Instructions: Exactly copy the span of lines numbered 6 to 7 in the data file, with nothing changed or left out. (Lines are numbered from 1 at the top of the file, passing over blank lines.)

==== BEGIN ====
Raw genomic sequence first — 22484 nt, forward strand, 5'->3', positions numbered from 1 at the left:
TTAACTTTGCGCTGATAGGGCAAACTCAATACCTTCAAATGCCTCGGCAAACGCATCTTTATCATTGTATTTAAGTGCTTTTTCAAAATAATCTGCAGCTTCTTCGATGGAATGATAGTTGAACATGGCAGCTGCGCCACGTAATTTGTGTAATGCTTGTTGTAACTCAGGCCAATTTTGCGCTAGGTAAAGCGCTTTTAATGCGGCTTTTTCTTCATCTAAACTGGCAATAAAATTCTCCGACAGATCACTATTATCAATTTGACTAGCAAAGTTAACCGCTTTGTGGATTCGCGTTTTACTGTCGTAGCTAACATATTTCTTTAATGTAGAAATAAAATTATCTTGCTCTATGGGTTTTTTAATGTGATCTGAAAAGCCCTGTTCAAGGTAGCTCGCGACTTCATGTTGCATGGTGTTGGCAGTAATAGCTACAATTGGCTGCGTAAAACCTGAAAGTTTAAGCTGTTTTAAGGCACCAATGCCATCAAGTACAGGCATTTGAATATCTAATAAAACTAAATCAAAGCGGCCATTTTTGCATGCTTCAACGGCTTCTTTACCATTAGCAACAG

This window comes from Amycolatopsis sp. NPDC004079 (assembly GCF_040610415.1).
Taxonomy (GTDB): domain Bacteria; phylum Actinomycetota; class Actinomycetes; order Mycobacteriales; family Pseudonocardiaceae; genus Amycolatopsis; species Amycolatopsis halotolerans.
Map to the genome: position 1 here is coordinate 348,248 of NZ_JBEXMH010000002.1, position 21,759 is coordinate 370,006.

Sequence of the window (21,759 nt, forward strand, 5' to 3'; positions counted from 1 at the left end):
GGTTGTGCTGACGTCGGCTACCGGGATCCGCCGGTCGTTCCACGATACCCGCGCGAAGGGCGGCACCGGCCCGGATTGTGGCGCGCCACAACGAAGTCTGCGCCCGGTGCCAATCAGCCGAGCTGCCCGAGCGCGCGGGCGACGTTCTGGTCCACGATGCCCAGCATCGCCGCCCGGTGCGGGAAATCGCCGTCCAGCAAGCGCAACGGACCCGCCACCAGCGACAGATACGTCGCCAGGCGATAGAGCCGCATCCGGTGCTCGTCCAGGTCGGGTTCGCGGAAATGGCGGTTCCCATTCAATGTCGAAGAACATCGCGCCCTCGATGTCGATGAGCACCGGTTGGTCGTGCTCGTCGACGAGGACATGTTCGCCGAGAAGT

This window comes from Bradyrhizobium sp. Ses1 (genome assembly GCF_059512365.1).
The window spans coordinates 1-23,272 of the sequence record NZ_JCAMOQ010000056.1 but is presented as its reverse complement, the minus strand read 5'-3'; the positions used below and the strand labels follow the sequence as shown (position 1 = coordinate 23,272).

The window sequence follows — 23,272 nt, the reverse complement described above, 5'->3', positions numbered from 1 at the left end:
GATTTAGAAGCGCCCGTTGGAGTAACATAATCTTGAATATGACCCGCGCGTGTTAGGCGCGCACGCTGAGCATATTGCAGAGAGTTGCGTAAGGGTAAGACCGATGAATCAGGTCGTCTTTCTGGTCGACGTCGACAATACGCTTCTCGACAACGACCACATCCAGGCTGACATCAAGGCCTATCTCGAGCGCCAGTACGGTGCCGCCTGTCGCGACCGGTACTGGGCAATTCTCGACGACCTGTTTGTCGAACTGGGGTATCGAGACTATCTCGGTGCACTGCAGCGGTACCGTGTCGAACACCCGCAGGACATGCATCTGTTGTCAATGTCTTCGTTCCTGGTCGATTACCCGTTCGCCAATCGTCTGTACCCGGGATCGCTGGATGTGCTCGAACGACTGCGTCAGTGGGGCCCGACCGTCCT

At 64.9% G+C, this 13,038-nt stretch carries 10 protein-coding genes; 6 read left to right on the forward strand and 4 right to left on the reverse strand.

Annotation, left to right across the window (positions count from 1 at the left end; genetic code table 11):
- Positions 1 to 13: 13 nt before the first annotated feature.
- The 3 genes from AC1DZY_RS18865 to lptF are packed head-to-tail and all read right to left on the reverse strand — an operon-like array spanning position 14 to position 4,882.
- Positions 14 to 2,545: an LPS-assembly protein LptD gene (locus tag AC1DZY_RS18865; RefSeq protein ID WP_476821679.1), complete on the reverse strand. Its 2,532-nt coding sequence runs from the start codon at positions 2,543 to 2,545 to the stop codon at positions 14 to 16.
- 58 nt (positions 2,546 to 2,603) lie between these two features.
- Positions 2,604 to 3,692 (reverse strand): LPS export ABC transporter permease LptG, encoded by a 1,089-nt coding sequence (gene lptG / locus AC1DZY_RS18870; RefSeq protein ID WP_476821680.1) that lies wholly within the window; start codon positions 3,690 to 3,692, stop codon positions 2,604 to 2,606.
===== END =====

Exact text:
Sequence of the window (21,759 nt, forward strand, 5' to 3'; positions counted from 1 at the left end):
GGTTGTGCTGACGTCGGCTACCGGGATCCGCCGGTCGTTCCACGATACCCGCGCGAAGGGCGGCACCGGCCCGGATTGTGGCGCGCCACAACGAAGTCTGCGCCCGGTGCCAATCAGCCGAGCTGCCCGAGCGCGCGGGCGACGTTCTGGTCCACGATGCCCAGCATCGCCGCCCGGTGCGGGAAATCGCCGTCCAGCAAGCGCAACGGACCCGCCACCAGCGACAGATACGTCGCCAGGCGATAGAGCCGCATCCGGTGCTCGTCCAGGTCGGGTTCGCGGAAATGGCGGTTCCCATTCAATGTCGAAGAACATCGCGCCCTCGATGTCGATGAGCACCGGTTGGTCGTGCTCGTCGACGAGGACATGTTCGCCGAGAAGT